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May 23rd, 2011
05:04 PM ET

Preacher now says end of the world will happen in 5 months

By Kim Hutcherson and Dan Gilgoff, CNN

(CNN) – Harold Camping is sticking to his apocalyptic guns.

In his first radio broadcast since his doomsday prediction failed to pan out in a spectacularly public fashion, the California preacher insisted his was an error of interpretation, not fact.

What's more, he has another calculation for the day the world will end - October 21, 2011.

Camping had kept a low-profile since Saturday, the day he had forecast for the return of Jesus Christ to Earth. He and his devoted followers have been warning for months that on May 21, a select 2% to 3% of the world's population would be taken to heaven. Those left behind would face months of tribulation before perishing in the Earth's destruction, which Camping said would happen on October 21.

This is the basis for his new prediction, which Camping claims is not new at all. He told listeners on his Family Radio broadcast Monday that God is "loving and merciful," and had decided not to punish the humanity with five months of destruction.

But he maintains that the end of the world is still coming.

"We've always said October 21 was the day," Camping said during his show. "The only thing we didn't understand was the spirituality of May 21. We're seeing this as a spiritual thing happening rather than a physical thing happening. The timing, the structure, the proofs, none of that has changed at all."

However, Camping said his group would not be mounting another advertising push. In the months leading up to May 21, Family Radio billboards popped up across the country, warning that the end was near.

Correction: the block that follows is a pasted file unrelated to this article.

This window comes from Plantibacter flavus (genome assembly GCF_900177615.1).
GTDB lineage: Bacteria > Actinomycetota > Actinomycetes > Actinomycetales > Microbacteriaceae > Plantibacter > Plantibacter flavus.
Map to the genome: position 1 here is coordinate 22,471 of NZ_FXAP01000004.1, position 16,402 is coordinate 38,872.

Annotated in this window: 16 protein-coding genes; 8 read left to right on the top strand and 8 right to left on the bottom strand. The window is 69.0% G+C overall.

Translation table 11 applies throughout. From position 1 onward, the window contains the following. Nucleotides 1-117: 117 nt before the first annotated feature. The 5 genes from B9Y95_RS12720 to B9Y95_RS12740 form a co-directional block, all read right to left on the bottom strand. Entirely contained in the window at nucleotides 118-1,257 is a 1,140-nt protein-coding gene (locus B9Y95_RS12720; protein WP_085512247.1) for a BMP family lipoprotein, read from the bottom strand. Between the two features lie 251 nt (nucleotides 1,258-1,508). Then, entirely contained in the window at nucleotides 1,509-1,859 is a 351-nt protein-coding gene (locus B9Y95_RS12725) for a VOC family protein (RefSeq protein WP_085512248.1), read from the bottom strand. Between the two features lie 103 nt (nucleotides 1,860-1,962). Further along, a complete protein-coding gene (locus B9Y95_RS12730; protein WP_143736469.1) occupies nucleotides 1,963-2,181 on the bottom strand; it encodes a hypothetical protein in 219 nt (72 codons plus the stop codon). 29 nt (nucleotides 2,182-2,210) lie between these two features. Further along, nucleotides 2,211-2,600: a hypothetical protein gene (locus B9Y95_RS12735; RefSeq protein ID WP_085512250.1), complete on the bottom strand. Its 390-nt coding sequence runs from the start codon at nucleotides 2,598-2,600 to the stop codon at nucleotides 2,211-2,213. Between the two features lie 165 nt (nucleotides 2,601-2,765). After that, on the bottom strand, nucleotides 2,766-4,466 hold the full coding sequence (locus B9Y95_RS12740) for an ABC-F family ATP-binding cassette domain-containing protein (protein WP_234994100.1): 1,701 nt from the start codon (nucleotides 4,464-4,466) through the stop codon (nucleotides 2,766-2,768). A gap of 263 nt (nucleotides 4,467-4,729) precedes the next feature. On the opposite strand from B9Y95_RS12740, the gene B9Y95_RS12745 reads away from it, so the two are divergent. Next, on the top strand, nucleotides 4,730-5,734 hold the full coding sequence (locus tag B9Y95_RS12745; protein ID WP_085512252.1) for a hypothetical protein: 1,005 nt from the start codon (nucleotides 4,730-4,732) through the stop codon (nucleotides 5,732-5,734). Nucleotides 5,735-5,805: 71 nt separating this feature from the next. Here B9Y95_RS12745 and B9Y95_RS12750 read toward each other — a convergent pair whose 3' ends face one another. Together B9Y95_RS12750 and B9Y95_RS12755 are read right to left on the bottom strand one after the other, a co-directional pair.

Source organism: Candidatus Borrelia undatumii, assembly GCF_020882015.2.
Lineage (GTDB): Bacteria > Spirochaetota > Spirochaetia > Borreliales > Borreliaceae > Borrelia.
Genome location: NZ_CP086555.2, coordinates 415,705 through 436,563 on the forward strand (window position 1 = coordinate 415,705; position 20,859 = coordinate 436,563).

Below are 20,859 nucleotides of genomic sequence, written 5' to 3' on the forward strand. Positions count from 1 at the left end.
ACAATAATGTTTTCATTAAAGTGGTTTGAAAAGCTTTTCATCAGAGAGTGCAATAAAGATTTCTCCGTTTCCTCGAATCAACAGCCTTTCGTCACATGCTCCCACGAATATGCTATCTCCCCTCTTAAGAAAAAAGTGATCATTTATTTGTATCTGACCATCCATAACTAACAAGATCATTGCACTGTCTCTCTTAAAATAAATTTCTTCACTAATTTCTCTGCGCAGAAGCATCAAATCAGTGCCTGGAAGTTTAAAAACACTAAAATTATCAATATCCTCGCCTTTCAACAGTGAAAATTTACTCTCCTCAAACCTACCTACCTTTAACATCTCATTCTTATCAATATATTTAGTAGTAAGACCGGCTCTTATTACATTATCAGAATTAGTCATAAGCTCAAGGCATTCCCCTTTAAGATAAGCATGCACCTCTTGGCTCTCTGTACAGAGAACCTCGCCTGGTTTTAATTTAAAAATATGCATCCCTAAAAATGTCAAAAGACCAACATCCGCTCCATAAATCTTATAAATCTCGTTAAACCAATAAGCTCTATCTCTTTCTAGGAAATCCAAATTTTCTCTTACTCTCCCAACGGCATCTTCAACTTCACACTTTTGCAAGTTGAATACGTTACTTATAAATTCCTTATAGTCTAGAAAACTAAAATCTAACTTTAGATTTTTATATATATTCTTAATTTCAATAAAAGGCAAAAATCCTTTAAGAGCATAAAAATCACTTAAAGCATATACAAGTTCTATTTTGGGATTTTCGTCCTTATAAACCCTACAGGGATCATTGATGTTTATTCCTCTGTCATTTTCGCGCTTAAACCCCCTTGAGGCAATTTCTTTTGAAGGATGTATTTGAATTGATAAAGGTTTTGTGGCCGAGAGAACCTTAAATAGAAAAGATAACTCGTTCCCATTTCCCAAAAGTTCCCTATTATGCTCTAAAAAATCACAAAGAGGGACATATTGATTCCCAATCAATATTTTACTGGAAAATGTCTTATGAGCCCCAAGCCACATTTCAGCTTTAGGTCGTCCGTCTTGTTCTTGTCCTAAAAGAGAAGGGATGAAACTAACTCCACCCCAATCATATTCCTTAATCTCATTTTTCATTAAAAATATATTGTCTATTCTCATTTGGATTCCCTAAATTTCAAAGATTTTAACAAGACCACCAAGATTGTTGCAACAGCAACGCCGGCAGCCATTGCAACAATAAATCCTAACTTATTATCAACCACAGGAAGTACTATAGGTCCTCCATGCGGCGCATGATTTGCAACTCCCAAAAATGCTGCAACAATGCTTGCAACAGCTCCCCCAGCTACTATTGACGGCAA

"We're not going to be passing out tracts," Camping said. "We're not going to put up any more billboards. We're not going to be advertising in any way. The world has been warned. We did our little share and the media picked it up. But now the world has been told, it's under judgment."

Fred Store, who led one of four RV caravans that toured the country in recent months to spread the word about judgment day, said he and other followers heard Camping's broadcast "and we were quite happy - it will be interesting to see what the next couple of months will bring."

"It appears as though this whole [rapture] thing happened in a spiritual, rather than a physical way," said Store, 66. The retired electrician said that he and the other nine members of his five-RV caravan were still at an RV park where they waited for the rapture to arrive on Saturday.

He said the park was within 100 miles of Boston, Massachusetts, but didn't want to disclose the specific location. He said the caravan was waiting for word from Camping's ministry, Family Radio, about arranging the return of the vehicles to the broadcaster's Oakland, California, headquarters.